1. This site uses cookies. By continuing to use this site, you are agreeing to our use of cookies. Learn More.
  2. Hi Guest, welcome to the TES Community!

    Connect with like-minded professionals and have your say on the issues that matter to you.

    Don't forget to look at the how to guide.

    Dismiss Notice

classroom display research

Discussion in 'Early Years' started by veganfreak, May 21, 2011.

  1. hiya i am currently working part time through a masters course and am thinking of doing my final piece on classroom displays. i was wondering whether any one has done something similar who would be willing to give me a heads up on any research that has already been carried out which i could read for my literature review.

    thank you in advance
     
  2. Msz

    Msz Established commenter

    Communication Friendly spaces
     
  3. thank you i have looked at this and it has given me some useful information and questions that i could ask!
     
  4. First question could be ...1 "What is classroom display?"
    2 "What/who is it for?"
    3 "Why do it?"
    4 "What is appropriate for the space/postion?"
    5 Ownership and aesthetics
     
  5. Leapyearbaby64

    Leapyearbaby64 New commenter

    My favourite display board in the classroom is the one the children can reach and they are always sticking their own stuff on it. It's completely random, but very lovely.
     
  6. Leapyearbaby64

    Leapyearbaby64 New commenter

    PS: Revisiting something from my youth, I've covered some of the display boards with hessian. It lasts for blomming ages and you can't see where any of the pins have been. The classroom looks less like an explosion in a paint factory too.
     
  7. Leapyearbaby64

    Leapyearbaby64 New commenter

    Sorry, need new glasses. Blooming ages.
     
  8. thank you for all your comments i will look at that article, even my tutors say the topic is narrow and having to really think of authors.
     
  9. The naeyc article is very definitely Reggio Emilia approach - excellent but not forgetting that schools following this style of pedagogy also have an 'atelier' in residence .. arts/aesthetics cooridnator. I would dearly love to follow this method too, but don't have anywhere near the resources - natural lighting in my classroom is poor, low level pin boards almost non-existent, and as for neutral backgrounds - my main pinboard is mustard (and it's that fluffy stuff). I have permanent fixed cabinets that take up all of the display opps along one wall and they are all a grey-blue. My greatest ally is self adhesive velcro to assist in creating the classroom I need now and want to change in the future. As with all things, creating a worthwhile display is a compromise between resources and costs.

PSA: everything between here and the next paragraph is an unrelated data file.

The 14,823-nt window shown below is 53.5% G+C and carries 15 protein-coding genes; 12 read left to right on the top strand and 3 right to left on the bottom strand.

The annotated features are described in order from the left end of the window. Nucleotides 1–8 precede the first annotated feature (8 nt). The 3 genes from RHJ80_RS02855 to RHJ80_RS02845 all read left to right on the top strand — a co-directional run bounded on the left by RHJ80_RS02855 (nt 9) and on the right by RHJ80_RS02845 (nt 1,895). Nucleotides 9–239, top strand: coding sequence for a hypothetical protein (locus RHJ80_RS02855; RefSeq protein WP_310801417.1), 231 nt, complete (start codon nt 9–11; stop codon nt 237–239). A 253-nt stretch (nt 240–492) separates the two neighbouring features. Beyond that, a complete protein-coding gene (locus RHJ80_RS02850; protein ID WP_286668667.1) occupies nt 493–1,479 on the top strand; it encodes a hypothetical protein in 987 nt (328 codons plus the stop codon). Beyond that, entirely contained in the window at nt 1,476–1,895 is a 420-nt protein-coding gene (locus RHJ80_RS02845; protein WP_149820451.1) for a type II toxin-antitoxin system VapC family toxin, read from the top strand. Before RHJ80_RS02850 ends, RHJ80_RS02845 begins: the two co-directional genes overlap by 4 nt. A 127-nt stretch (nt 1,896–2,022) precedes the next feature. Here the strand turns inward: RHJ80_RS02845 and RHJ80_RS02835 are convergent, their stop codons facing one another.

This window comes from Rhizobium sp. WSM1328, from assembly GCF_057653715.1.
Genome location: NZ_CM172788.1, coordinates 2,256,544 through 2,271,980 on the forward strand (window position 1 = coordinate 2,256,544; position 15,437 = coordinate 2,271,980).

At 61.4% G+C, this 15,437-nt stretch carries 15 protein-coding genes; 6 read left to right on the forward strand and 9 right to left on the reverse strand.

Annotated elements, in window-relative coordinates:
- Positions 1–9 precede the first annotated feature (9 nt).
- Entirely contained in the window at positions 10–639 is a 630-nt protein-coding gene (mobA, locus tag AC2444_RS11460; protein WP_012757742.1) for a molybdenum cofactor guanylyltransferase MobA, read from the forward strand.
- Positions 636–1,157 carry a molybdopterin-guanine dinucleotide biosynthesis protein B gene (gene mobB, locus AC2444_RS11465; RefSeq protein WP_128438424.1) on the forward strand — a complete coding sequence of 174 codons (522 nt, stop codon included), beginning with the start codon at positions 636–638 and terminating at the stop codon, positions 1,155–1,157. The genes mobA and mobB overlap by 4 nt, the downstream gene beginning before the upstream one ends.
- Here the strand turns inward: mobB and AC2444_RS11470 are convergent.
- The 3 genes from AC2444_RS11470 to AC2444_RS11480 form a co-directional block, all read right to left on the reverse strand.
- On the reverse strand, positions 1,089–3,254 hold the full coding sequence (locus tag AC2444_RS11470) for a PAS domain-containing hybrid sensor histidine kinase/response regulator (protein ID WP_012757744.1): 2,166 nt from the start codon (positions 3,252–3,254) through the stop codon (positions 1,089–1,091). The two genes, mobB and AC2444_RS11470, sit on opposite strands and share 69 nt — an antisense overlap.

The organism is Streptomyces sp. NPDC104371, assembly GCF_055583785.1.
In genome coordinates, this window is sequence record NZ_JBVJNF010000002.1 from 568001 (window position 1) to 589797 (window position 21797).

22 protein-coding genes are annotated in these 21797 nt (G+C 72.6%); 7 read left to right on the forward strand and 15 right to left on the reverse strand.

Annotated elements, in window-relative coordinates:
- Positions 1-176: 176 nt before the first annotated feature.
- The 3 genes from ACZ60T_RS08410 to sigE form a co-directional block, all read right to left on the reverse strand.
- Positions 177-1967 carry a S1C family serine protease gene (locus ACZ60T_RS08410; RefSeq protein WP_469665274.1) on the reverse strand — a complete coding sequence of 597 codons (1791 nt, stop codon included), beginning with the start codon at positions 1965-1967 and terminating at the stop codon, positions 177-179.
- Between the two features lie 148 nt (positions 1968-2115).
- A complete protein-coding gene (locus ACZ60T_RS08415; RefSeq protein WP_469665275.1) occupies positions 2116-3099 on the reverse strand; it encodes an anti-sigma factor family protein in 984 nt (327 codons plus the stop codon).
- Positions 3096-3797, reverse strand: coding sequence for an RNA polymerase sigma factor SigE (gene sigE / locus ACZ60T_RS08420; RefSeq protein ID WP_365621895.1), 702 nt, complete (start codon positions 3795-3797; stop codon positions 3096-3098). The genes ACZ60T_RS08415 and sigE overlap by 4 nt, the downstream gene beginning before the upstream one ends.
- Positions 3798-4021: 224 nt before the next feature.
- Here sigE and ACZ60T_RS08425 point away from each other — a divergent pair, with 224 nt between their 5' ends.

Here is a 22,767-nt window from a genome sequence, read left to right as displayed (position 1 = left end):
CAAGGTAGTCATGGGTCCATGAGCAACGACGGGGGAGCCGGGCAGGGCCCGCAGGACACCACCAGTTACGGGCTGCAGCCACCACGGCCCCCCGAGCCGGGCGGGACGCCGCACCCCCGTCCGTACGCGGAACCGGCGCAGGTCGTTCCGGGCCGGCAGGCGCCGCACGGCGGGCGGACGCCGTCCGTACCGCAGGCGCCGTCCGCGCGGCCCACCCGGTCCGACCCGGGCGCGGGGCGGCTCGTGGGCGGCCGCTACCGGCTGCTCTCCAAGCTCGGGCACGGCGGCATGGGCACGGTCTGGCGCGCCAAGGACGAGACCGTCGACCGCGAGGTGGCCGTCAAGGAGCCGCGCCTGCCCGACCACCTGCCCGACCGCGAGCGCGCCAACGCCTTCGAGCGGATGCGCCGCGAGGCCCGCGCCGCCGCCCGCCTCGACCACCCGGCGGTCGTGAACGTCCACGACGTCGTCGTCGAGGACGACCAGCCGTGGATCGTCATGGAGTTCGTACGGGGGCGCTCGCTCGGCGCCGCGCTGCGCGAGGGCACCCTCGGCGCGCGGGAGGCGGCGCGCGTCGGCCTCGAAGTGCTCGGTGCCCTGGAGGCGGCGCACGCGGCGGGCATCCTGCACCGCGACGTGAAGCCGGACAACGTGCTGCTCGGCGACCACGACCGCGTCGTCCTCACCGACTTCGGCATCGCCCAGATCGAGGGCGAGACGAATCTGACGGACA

I used to LOVE displaying children's work in the UK; never got into the muliti-mounts approach as that detracted from the inherent beauty of the children's work.

    A display that describes the process of how/what was done is attractive to me. A product with obvious adult intervention and wavy borders leaves me cold. An area for the childern to set up their own displays is perfect. But how much room do we have for all of this to happen?
    And then of course there's the sight words ... word wall ... numbers... letters and sounds ..... etc etc. Too many demands, too little space. And that's how we end up with all the visual clutter.
     
  10. you come up with good points, when i was teaching i used learning walls which the children loved as it was their work relevant to their learning at the time, they would refer back to it when working independently as well. although looked messy was a display which was relevant! not to everyones taste thou due to looking messy! ive had schools where things have had to be double backed and everything again who for!?
     

Share This Page